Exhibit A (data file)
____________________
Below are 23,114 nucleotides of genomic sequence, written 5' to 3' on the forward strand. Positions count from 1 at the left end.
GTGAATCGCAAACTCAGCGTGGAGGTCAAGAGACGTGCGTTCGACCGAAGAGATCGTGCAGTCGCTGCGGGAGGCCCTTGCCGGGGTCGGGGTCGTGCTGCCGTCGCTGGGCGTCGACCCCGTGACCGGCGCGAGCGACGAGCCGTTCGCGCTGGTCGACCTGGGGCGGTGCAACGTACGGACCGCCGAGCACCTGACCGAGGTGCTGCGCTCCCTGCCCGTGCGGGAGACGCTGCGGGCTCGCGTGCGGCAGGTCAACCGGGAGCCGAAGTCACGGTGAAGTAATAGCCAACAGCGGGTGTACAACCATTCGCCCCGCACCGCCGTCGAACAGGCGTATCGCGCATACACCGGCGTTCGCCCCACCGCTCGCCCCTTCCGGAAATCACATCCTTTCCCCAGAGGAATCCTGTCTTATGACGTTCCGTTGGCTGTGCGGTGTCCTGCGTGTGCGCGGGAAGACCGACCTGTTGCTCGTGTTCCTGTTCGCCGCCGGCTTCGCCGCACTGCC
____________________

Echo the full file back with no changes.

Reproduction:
Below are 23,114 nucleotides of genomic sequence, written 5' to 3' on the forward strand. Positions count from 1 at the left end.
GTGAATCGCAAACTCAGCGTGGAGGTCAAGAGACGTGCGTTCGACCGAAGAGATCGTGCAGTCGCTGCGGGAGGCCCTTGCCGGGGTCGGGGTCGTGCTGCCGTCGCTGGGCGTCGACCCCGTGACCGGCGCGAGCGACGAGCCGTTCGCGCTGGTCGACCTGGGGCGGTGCAACGTACGGACCGCCGAGCACCTGACCGAGGTGCTGCGCTCCCTGCCCGTGCGGGAGACGCTGCGGGCTCGCGTGCGGCAGGTCAACCGGGAGCCGAAGTCACGGTGAAGTAATAGCCAACAGCGGGTGTACAACCATTCGCCCCGCACCGCCGTCGAACAGGCGTATCGCGCATACACCGGCGTTCGCCCCACCGCTCGCCCCTTCCGGAAATCACATCCTTTCCCCAGAGGAATCCTGTCTTATGACGTTCCGTTGGCTGTGCGGTGTCCTGCGTGTGCGCGGGAAGACCGACCTGTTGCTCGTGTTCCTGTTCGCCGCCGGCTTCGCCGCACTGCC